The Benefits of Systems Thinking

The Benefits of Systems Thinking

Here are more examples that may help you see the benefits of systems thinking.

When the Titanic set sail from England, the engineers who designed the watertight bulkheads assumed that the hull would never be breached across multiple compartments below the waterline. This led to the popular illusion that the Titanic was unsinkable. Thus, for its maiden voyage, the ship carried only enough lifeboats to handle a small emergency evacuation.

In addition, weather reports at the time indicated the weather was better to the north and that there was no danger from icebergs. So the captain sailed a more northerly course to avoid inclement weather to the south. The owners of the Titanic wanted the ship to make the crossing in record time, which motivated the captain to sail at high speed through what turned out to be an iceberg-riddled ocean.

The story of the Titanic illustrates two types of errors – both precipitated by “ignorance loops.” The first is feedback delays. The weather reports upon which the captain relied were based on anecdotal evidence from a ship that had sailed three weeks earlier. The second is assumptions of causality. It was assumed that watertight doors caused the boat to be unsinkable. But in reality, the watertight doors couldn’t handle certain scenarios – including the gash in the bow that caused water to invade several compartments simultaneously.

Feedback delays are all too common. It would be absurd to drive a car down a street and respond to a red light fifteen minutes after it occurred. Yet companies rely on two-year-old market research to determine whether their products or services are well-positioned to meet consumer demands. When Disney made a huge investment in, it gambled that it would be able to make a significant dent on the emerging internet search market, then dominated by Yahoo. But as AOL-Time Warner had already discovered, the internet search business is a brutal marketplace – where content providers are penalized if they give preference to their own content. Disney’s investment turned sour and it later sold for a fraction of what it paid. Consumers simply weren’t behaving the way Disney assumed they would.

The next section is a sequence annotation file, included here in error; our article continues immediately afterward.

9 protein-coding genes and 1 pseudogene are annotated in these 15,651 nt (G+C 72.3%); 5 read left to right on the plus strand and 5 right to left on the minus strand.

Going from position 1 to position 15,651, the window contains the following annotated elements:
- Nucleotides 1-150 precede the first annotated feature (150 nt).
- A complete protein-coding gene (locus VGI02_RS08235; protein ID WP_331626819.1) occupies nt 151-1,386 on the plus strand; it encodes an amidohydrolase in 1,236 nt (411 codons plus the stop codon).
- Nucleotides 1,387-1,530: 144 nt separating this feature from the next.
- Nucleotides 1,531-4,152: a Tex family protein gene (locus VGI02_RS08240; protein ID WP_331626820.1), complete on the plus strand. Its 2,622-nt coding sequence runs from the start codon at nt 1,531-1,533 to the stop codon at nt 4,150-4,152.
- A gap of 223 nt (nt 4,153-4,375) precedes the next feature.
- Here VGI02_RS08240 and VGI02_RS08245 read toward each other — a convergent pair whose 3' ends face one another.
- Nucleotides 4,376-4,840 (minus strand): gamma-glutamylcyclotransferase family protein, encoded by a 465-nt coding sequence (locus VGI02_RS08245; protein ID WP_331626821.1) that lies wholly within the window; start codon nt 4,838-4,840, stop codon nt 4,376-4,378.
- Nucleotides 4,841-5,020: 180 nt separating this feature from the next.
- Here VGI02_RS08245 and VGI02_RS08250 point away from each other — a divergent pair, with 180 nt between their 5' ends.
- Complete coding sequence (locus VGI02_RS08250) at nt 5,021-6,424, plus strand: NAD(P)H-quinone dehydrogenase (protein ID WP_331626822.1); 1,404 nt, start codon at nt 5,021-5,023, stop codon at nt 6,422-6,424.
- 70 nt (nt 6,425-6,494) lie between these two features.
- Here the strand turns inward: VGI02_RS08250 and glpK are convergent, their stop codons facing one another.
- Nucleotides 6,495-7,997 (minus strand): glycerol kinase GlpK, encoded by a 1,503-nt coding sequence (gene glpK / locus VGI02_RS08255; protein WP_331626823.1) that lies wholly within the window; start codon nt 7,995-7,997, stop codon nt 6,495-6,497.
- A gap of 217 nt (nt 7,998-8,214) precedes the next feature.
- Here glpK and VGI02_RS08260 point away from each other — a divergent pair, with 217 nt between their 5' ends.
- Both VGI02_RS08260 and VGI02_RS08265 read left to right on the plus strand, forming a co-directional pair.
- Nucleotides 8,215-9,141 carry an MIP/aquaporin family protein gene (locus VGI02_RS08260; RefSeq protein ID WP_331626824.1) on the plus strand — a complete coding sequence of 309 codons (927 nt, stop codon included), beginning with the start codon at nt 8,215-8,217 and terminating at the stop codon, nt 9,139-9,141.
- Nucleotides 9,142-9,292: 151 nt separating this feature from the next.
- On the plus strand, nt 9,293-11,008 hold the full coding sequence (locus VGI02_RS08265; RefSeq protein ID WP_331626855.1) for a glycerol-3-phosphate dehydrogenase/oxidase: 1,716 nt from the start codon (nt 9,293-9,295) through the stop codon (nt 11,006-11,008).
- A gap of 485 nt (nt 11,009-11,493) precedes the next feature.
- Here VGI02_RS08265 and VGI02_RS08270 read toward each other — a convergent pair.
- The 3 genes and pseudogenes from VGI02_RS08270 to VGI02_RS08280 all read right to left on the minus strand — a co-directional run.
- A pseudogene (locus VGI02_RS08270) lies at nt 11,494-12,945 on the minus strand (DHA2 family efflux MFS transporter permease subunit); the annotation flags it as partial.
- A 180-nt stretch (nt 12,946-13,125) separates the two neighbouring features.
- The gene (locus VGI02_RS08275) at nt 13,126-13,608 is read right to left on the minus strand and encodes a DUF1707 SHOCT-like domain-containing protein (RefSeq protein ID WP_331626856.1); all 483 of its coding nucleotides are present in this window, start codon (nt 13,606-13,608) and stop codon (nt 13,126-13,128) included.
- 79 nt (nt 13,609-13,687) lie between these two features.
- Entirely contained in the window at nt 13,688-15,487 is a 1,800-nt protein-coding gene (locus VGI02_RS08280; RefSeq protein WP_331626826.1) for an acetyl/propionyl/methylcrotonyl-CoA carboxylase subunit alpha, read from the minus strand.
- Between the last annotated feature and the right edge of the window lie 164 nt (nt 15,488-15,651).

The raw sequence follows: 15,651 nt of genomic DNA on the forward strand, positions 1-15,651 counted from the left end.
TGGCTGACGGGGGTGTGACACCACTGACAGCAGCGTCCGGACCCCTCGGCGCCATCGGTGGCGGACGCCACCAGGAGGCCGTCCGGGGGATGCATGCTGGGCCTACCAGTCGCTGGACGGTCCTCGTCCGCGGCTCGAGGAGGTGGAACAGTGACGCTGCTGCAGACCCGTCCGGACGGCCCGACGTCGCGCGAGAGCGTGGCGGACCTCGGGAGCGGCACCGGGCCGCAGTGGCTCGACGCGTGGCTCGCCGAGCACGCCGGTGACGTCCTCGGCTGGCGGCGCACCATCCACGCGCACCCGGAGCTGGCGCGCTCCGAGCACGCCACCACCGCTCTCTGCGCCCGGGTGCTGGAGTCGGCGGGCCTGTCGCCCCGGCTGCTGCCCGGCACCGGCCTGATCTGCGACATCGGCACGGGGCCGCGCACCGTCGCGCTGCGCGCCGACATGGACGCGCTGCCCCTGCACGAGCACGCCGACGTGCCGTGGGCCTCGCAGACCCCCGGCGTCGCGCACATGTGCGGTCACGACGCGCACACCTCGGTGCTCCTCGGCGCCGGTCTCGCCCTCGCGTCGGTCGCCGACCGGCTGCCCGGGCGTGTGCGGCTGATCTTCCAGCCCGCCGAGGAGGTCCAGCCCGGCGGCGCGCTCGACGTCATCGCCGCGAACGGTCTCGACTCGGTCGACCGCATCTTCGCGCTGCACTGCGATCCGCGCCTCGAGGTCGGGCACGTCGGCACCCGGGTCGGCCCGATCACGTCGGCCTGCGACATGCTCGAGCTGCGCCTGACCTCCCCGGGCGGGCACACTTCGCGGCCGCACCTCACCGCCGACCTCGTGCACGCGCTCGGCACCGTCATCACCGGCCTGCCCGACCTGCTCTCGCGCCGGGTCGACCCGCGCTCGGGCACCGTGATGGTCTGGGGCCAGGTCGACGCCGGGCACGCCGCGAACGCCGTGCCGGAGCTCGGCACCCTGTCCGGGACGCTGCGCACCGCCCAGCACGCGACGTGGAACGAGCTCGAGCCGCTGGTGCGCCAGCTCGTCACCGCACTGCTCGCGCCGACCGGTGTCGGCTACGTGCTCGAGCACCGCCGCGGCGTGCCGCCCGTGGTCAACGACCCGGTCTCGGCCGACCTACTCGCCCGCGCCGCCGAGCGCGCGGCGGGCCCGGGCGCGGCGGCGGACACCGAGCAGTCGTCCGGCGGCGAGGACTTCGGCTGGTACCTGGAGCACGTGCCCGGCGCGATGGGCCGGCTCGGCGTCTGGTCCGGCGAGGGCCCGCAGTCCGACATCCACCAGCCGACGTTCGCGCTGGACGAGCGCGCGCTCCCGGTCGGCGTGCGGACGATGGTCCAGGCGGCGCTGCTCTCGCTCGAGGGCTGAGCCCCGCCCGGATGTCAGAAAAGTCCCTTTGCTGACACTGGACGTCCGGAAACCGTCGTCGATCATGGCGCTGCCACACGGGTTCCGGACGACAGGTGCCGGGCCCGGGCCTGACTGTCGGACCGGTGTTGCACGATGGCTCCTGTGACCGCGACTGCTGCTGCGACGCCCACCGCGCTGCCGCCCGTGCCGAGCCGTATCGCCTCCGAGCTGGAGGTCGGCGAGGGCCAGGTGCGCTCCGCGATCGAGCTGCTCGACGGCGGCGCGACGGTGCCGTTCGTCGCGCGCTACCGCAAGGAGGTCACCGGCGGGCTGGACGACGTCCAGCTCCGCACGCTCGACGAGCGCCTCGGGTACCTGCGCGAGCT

Assumptions of causality are also common. When videocassettes were introduced, it was assumed that the number of movie theaters would decline. Instead, home video viewing sparked an increase in overall demand for movies. There was a causal connection, but the underlying assumption was 180 degrees off.

The best way to cope with feedback delays and assumptions of causality is by encouraging people to challenge each other’s assumptions – including top leadership’s. At the CIA, a preliminary national intelligence estimate (nie) is put through the wringer of an all-day grilling in which senior officers do everything they can to poke holes in it. if the initial estimate survives, then it is forwarded to higher ups.

LRI’s consulting is designed to achieve real, meaningful change for our clients.

Eric Douglas

Eric Douglas is the senior partner and founder of Leading Resources Inc., a consulting firm that focuses on developing high-performing organizations. For more than 20 years, Eric has successfully helped a wide array of government agencies, nonprofit organizations, and corporations achieve breakthroughs in performance. His new book The Leadership Equation helps leaders achieve strategic clarity, manage change effectively, and build a leadership culture.

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